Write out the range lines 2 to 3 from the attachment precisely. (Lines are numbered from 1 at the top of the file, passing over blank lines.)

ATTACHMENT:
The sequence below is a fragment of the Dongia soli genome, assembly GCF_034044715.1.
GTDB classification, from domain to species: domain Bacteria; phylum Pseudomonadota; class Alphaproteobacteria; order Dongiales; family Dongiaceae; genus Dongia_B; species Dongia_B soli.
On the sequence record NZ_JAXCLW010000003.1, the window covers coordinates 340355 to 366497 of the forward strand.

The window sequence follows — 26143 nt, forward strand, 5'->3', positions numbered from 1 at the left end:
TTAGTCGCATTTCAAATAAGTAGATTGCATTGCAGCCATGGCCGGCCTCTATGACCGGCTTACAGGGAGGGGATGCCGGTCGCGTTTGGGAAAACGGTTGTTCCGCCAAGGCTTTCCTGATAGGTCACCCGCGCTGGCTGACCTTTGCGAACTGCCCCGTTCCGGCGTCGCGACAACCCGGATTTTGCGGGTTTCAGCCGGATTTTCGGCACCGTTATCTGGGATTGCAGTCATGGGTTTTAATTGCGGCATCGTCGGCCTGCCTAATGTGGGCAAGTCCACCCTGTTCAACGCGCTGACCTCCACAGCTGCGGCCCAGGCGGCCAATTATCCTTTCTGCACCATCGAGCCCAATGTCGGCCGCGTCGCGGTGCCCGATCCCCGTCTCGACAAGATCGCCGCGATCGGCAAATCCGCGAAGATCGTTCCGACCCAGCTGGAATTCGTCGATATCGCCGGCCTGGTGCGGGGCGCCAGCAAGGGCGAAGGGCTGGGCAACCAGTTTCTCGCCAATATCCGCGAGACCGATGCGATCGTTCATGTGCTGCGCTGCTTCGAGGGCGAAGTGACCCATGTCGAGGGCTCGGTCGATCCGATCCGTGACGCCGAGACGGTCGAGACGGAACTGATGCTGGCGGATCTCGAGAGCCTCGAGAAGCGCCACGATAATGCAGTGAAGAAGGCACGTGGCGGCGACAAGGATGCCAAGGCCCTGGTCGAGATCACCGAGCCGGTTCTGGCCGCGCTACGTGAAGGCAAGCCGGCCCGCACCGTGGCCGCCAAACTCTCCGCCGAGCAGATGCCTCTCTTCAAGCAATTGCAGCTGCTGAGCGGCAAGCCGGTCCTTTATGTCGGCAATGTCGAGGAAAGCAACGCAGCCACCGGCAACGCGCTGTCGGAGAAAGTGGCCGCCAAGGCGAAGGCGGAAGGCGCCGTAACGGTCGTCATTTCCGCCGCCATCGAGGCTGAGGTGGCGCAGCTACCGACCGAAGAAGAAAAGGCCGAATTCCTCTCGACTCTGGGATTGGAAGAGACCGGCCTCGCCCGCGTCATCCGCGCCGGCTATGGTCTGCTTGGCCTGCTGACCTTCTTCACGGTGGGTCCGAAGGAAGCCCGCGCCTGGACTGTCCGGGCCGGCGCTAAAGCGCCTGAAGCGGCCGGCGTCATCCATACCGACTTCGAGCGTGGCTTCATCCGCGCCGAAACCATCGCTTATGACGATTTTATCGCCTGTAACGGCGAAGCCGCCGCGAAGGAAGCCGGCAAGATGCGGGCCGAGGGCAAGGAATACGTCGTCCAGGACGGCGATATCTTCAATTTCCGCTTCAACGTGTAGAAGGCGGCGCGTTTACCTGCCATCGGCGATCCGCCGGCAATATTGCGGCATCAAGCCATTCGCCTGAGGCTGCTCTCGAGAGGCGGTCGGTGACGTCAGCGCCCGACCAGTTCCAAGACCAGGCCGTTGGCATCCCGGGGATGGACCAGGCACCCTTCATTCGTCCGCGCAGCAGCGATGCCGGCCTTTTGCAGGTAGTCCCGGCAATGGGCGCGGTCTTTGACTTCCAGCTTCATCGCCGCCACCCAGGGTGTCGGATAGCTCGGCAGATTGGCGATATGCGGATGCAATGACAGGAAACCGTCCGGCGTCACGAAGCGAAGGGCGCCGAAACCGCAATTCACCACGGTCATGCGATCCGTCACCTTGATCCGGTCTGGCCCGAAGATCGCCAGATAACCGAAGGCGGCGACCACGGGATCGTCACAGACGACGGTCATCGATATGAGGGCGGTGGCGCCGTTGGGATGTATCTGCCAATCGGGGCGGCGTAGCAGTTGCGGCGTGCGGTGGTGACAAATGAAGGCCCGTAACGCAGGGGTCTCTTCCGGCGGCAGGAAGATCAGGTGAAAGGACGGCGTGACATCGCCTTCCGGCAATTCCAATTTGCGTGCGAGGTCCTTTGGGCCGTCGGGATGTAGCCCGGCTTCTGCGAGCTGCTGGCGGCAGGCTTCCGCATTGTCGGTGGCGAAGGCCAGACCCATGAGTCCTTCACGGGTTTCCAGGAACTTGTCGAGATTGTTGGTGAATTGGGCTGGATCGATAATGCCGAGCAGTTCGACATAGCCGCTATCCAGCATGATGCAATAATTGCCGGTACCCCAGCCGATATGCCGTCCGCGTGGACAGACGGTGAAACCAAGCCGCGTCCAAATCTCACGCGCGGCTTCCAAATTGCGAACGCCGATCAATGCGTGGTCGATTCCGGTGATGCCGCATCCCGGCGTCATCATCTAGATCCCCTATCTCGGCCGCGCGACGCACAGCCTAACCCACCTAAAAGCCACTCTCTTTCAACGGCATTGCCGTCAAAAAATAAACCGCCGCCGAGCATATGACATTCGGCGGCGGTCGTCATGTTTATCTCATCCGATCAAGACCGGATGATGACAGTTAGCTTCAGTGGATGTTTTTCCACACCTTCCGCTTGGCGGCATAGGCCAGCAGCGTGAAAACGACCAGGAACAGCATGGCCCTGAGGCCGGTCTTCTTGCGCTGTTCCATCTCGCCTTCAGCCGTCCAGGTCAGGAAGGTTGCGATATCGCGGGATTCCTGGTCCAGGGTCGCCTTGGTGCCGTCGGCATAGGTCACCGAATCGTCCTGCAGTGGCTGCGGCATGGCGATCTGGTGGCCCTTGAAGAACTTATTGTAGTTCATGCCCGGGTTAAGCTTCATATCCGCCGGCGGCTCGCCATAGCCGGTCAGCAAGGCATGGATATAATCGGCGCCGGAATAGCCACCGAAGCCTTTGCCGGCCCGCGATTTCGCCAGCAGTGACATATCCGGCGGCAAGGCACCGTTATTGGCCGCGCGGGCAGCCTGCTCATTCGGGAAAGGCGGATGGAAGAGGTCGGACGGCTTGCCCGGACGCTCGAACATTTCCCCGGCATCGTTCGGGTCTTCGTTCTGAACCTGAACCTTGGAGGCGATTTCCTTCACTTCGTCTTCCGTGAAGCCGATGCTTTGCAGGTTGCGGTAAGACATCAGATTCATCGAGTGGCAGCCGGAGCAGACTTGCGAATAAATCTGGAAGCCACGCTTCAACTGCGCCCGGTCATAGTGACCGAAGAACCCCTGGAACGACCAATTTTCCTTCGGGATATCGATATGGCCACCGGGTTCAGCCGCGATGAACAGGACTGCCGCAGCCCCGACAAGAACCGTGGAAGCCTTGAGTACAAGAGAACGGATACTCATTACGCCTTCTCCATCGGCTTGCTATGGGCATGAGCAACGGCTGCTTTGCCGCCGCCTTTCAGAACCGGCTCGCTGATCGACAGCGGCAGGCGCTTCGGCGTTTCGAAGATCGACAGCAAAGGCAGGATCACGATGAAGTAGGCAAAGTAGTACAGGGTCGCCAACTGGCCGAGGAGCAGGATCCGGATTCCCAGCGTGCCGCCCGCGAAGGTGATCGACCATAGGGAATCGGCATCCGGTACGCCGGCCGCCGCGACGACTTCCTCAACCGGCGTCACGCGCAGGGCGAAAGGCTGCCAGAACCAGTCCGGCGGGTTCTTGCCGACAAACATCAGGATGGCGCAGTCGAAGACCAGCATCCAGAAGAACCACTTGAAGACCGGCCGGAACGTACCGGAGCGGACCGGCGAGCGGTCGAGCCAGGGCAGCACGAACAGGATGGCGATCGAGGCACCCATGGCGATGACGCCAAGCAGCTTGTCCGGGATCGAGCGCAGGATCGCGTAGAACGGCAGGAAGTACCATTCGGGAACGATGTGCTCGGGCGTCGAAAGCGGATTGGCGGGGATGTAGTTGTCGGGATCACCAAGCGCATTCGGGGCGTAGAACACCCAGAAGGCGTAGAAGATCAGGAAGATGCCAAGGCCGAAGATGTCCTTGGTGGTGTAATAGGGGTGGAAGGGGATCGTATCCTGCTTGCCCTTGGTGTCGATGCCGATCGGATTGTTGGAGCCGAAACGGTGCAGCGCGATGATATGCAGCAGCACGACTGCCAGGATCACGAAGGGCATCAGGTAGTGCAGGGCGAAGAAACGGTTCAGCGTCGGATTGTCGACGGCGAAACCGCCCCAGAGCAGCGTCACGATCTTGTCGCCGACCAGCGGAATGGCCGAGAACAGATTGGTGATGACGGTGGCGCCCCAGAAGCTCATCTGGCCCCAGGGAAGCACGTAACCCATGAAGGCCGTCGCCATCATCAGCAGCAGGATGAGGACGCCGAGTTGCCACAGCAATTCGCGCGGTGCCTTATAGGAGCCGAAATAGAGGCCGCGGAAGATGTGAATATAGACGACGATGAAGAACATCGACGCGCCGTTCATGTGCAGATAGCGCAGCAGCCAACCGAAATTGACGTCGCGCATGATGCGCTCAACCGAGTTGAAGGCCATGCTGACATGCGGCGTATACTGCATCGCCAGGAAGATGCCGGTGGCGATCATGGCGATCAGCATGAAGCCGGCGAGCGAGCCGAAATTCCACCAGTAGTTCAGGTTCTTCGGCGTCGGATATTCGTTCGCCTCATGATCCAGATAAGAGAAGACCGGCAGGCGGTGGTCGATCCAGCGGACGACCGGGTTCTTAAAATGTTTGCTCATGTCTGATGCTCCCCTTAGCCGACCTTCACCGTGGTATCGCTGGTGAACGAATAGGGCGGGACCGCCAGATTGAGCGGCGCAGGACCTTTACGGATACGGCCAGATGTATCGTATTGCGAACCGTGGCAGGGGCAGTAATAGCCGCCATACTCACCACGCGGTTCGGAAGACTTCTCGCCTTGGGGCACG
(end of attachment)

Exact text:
GTDB classification, from domain to species: domain Bacteria; phylum Pseudomonadota; class Alphaproteobacteria; order Dongiales; family Dongiaceae; genus Dongia_B; species Dongia_B soli.
On the sequence record NZ_JAXCLW010000003.1, the window covers coordinates 340355 to 366497 of the forward strand.